Editor's Note: Hope Floats For Real Estate As Indian Economy Grows
Even though the markets crashed the previous week, the Indian economy is in a position to emerge unscathed. The Reserve Bank Of India (RBI) Governor Raghuram Rajan, an internationally respected economist who does not mince his words, has as much as said so. There is every grain of reasonable logic in Rajan's statement, who had earlier said that he did not want to comment on India's high GDP growth rate till he understood them well. If the Indian economy remains robust, real estate markets would grow and flourish too.
Rajan seems to have facts on his side. The International Monetary Fund (IMF) expects India to grow at 7.5 per cent in the current financial year, maintaining its status as the fastest growing major economy. India's foreign exchange reserves are high. The fiscal deficit and current account deficit are declining.
The Consumer Price Index* based inflation was merely 3.78 per cent in July 2015. Since Rajan assumed power, inflation has fallen to historically low levels by Indian standards. Home buyers benefited from low inflation levels because the RBI cut the repo rate from 8 per cent to 7.25 per cent in 2015. Commercial banks followed suit, slashing home loan interest rates. Even though home loan interest rates are still high, it is possible that this will change in the next few years. Rajan said that the RBI may cut the repo rate further, if inflation declines in the next few months. As commodity prices are low, this is likely.
When interest rates fall, the unsold inventory in the major Indian cities has a strong chance to get absorbed, as home affordability will rise. Moreover, India has been rapidly urbanising over the past one decade. When more Indians move to urban areas, the absorption of unsold inventory is likely to happen at a faster rate than we expect. If the Indian economy grows at a much faster rate in the next few years -- as Rajan and Finance Minister Arun Jaitley have been assuring us, sale of residential units in Indian cities will rise too.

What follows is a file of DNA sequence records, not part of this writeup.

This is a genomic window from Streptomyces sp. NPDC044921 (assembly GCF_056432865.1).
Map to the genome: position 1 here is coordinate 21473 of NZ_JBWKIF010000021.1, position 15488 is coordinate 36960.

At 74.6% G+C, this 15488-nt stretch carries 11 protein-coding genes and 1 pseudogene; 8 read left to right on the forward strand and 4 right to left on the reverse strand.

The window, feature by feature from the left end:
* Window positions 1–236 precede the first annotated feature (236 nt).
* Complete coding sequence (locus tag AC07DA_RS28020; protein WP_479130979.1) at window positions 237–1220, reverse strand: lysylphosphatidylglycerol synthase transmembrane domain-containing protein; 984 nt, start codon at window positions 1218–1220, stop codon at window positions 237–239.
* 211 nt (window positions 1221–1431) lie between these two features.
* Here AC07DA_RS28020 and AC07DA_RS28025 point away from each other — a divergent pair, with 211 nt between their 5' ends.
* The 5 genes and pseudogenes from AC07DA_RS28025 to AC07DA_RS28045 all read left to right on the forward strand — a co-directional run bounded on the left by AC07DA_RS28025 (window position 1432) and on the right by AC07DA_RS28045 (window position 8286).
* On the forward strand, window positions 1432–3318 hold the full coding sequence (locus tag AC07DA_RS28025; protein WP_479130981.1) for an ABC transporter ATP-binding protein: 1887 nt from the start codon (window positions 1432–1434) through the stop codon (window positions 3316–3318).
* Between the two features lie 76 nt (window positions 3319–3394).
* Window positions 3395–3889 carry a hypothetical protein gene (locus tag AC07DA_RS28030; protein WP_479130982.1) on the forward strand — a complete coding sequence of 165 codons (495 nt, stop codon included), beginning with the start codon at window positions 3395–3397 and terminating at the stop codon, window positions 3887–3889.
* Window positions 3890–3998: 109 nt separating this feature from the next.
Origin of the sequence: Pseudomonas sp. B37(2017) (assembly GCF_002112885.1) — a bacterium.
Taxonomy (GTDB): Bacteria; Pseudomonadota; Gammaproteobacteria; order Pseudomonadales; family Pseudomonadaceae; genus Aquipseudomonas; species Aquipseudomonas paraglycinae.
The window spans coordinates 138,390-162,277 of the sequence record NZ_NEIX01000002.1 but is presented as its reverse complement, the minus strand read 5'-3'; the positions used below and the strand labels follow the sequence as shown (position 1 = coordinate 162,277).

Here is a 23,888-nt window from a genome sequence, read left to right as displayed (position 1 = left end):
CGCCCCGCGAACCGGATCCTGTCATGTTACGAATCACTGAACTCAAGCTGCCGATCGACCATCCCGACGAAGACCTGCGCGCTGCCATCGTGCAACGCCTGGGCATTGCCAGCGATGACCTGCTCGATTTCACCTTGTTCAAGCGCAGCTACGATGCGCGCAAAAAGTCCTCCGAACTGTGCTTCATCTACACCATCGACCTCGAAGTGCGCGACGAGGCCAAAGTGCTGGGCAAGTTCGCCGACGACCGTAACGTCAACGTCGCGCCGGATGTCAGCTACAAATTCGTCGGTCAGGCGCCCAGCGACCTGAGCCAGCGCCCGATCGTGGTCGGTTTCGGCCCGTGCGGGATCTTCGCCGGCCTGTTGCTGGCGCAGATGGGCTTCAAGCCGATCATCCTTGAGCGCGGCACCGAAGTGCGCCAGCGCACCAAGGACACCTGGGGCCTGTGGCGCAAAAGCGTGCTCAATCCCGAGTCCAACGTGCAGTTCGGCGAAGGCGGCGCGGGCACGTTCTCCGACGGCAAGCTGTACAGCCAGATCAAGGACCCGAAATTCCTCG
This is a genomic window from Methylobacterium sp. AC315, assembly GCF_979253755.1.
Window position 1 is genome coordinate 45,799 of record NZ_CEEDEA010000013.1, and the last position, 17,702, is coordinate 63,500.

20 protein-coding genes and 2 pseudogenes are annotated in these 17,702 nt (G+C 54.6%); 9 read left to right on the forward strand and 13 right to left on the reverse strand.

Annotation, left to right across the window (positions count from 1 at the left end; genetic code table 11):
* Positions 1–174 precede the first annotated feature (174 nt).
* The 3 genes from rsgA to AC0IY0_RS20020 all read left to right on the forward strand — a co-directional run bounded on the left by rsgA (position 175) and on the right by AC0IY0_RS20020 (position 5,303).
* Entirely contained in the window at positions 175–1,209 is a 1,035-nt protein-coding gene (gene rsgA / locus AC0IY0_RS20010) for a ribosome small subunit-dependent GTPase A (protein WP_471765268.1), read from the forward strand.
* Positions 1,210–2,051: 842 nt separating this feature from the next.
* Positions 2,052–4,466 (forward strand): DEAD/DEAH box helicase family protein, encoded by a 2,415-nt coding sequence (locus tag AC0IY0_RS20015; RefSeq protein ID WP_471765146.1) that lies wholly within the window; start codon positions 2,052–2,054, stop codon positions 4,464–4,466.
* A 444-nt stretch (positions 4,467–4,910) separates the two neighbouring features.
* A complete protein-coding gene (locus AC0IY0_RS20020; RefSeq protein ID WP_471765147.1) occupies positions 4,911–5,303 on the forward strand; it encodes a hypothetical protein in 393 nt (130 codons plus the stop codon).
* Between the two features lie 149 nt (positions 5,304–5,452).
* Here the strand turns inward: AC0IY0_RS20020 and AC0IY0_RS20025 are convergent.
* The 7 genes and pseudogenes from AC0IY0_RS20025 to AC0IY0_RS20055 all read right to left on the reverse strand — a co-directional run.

A few years ago, such a scenario was inconceivable as the GDP growth rate slumped during the UPA government's rule. Inflation was, at times, in double digits. India's fiscal deficit and current account deficit were high too.
Today, occasional slumps notwithstanding, we are living in the best of times, even as the worst in real estate is yet to pass. Let us hope that good times in the economy augur well for the real estate industry in the months ahead.
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*The Consumer Price Index (CPI) measures the changes in the price level of a market basket of consumer goods and services that households purchase.